Ghee has been a popular culinary ingredient in India and the Middle East for a long time. Therefore, a lot of the famous baked plates from around the world include ghee as a primary ingredient. If you want to experiment with fresh baking ideas, here are some recipes to dazzle your taste buds.
One of the recipes best made with ghee is the Ghee and Cardamom Cake. This Indian cake recipe will sure take your tea time to a new level. Another traditional Indian dessert recipe is the Ghee Mysore Pak.
The famous Egyptian Feteer Meshaltet, also known as Egyptian Layered Pastry, is another divine dessert that requires ghee as a key ingredient. It’s best served warm with honey.
There’s a variety of other desserts that can be made using ghee like sooji halwa, coconut cookies, othmaliye, and almond pastries. These are just some ideas to get you started. So, you can get creative here!
Ghee is pretty easy to make at home. You can effortlessly make it from high-quality unsalted butter. Here’s how:
- First, melt the unsalted butter slowly at medium heat.
- Watch carefully as the butter melts and separates into three distinct layers.
- Next, remove the foam and solids that gather at the top layer.
- Continue to cook until the milk solids drop to the bottom.
- This leaves the clarified butter (ghee) in the middle. It should look like a clear fluid.
- Continue to cook on medium heat for a couple more minutes.
- Then, the milk solids at the bottom will start turning brown giving ghee its flavor and color.
- Sieve the liquid into a jar or bottle.
- Now, let it cool and solidify a little.
Yes, it’s that simple! Now store at room temperature in a tightly sealed container. It should have a soft, spreadable texture. You can refrigerate it to have a solid texture if you like.
Ghee has a longer shelf life than butter. So, it can be kept in a cool, dry cabinet for extended periods. Make sure that it’s stored in an airtight container so that it doesn’t spoil or oxidize.
Ghee is a good source of healthy fats. Healthy fats like unsaturated fats lower cholesterol levels and decrease the risk of heart disease. It also contains a healthy dose of fat-soluble vitamins A, D, E, and K.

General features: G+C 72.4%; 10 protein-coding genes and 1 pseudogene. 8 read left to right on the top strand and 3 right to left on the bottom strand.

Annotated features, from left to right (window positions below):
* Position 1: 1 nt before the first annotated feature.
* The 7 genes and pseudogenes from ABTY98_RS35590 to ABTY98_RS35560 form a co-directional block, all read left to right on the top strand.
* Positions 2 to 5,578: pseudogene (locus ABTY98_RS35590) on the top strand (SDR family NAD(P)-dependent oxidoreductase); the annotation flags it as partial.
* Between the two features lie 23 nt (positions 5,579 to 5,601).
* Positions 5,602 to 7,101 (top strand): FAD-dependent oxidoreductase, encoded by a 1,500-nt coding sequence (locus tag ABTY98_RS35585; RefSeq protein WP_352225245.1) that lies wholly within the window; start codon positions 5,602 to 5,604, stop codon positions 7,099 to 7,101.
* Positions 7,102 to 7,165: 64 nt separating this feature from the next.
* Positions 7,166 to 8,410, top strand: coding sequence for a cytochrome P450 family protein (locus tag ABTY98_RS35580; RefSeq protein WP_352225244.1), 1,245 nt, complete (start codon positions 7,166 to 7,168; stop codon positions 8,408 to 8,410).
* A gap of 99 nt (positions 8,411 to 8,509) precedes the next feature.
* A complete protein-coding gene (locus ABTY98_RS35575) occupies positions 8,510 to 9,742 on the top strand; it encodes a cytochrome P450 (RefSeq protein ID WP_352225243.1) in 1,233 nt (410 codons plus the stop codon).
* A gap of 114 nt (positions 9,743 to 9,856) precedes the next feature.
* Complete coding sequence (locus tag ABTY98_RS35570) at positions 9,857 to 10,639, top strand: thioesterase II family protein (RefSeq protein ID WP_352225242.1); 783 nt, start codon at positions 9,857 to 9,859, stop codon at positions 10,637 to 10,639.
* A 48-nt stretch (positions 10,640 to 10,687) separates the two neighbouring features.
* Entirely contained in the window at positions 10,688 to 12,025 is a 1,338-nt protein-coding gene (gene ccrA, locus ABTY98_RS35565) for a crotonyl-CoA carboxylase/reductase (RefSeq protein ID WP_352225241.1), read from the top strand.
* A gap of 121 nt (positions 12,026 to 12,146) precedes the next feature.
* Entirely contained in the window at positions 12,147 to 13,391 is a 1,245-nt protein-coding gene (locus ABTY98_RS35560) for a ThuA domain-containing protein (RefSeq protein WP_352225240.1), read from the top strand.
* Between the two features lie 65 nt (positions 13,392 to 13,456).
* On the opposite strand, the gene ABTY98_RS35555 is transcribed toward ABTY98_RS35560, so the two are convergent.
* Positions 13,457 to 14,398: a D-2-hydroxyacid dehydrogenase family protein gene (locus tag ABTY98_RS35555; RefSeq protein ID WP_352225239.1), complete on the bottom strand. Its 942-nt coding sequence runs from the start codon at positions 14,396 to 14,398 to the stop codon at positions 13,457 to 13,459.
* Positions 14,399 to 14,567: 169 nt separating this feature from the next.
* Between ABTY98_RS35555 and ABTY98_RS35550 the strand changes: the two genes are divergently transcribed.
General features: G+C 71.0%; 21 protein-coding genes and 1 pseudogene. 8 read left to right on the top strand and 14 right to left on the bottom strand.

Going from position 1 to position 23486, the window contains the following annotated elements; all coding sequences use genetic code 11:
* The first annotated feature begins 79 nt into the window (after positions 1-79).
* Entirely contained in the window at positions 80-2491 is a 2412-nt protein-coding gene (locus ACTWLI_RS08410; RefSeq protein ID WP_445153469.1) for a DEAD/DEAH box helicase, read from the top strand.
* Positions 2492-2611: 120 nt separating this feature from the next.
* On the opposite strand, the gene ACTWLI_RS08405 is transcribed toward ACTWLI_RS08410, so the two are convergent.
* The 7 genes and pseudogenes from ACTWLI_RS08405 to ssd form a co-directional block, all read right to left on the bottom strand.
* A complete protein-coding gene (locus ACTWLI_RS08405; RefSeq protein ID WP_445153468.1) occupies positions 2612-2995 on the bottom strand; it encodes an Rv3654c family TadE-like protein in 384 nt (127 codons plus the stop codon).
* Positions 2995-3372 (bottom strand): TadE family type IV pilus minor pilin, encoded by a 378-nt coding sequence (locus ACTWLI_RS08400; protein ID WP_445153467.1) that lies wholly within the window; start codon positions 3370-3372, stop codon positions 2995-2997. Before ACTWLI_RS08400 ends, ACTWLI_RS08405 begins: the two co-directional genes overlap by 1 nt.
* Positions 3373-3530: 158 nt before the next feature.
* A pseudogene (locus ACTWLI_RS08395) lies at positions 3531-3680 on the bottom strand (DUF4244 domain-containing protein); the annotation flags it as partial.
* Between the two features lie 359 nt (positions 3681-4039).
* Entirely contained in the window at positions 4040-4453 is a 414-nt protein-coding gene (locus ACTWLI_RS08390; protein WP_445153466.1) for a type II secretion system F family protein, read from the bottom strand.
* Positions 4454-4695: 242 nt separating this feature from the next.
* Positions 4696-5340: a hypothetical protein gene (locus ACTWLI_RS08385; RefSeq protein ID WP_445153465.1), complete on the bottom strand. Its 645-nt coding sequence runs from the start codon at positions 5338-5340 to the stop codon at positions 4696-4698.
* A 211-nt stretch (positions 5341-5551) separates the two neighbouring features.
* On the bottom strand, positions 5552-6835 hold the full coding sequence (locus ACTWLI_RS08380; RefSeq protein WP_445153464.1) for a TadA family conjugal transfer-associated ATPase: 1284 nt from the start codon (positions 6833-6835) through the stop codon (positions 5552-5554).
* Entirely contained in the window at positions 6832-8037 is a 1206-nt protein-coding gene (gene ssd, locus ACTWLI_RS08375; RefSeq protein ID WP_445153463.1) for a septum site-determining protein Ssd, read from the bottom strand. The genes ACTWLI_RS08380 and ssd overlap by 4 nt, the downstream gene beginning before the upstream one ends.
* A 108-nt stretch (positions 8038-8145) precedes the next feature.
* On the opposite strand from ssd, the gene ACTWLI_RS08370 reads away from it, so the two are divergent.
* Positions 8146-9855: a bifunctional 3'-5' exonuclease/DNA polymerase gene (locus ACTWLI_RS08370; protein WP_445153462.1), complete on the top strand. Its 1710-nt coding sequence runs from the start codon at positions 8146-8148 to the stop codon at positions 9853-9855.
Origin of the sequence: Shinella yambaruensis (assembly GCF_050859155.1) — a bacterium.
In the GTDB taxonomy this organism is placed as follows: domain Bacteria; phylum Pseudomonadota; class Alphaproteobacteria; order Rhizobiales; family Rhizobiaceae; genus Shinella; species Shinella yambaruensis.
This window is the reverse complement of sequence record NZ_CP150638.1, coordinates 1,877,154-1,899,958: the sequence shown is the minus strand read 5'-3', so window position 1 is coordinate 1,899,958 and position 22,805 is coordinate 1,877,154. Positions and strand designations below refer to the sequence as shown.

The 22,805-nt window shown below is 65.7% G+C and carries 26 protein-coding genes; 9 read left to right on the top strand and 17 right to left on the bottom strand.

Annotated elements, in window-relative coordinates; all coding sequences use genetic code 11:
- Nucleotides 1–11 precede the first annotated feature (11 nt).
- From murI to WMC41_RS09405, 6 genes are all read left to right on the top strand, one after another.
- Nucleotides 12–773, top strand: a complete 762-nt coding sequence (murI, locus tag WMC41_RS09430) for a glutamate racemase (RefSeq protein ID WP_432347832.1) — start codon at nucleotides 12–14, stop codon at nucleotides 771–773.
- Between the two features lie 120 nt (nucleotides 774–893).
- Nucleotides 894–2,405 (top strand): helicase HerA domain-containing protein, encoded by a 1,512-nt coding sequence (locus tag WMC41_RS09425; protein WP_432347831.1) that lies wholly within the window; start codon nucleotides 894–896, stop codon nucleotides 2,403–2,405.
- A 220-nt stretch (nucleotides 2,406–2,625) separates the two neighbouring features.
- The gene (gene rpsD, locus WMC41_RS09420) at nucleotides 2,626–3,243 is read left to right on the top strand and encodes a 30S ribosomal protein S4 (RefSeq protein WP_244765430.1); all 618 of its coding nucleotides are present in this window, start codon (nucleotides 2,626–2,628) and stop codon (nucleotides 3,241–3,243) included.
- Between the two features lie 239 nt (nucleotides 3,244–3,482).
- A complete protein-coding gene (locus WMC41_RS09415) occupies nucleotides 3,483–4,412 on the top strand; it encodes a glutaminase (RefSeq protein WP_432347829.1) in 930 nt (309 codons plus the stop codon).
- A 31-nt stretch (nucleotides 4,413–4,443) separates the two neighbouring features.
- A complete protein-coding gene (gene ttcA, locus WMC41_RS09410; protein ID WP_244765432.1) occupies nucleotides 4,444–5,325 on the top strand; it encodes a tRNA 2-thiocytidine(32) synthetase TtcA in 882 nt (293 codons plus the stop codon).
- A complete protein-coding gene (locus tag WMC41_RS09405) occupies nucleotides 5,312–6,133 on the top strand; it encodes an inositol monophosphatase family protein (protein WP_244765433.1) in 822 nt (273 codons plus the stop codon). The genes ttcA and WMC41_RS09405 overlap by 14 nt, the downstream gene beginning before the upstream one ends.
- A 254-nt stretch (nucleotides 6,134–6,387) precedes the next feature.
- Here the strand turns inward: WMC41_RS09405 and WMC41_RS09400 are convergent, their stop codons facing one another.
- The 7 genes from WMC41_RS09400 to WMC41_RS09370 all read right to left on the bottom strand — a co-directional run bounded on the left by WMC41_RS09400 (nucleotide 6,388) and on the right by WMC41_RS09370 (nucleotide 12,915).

The lack of milk solids and lactose in ghee makes it an ideal choice for people with milk allergies. Homemade ghee might not be completely free of lactose and milk proteins. Therefore, if you have any severe milk allergy, it’s better to avoid homemade ghee.
Fats in ghee can help you maintain a healthy diet. However, it still contains a dense caloric count and should be used in moderation.[Related Article: What Happens If You Put Less Butter When Baking?]
Even though butter has been given a bad reputation, it’s not bad for you when consumed in moderation. It contains saturated fats that are essential for a healthy diet. However, high levels of saturated fat can contribute to high blood cholesterol levels. So, their intake should be limited to small quantities.
Ghee is a form of clarified butter made by removing milk solids from butter. Although both have similar nutritional profiles, ghee is the healthier option. Ghee can be used for most baking purposes with fewer health risks. It’s also better if you have a milk allergy.
However, you need both fat sources. Just remember that moderation is key.
Ghee is perfect for baked goods that require high heating temperatures due to its higher smoke point. It also has a richer flavor that makes for a mouth-watering savory baked plate. Plus, it has a slightly roasted aroma that adds a little extra life to sweet dishes. So, you can safely say that ghee is two steps ahead of butter!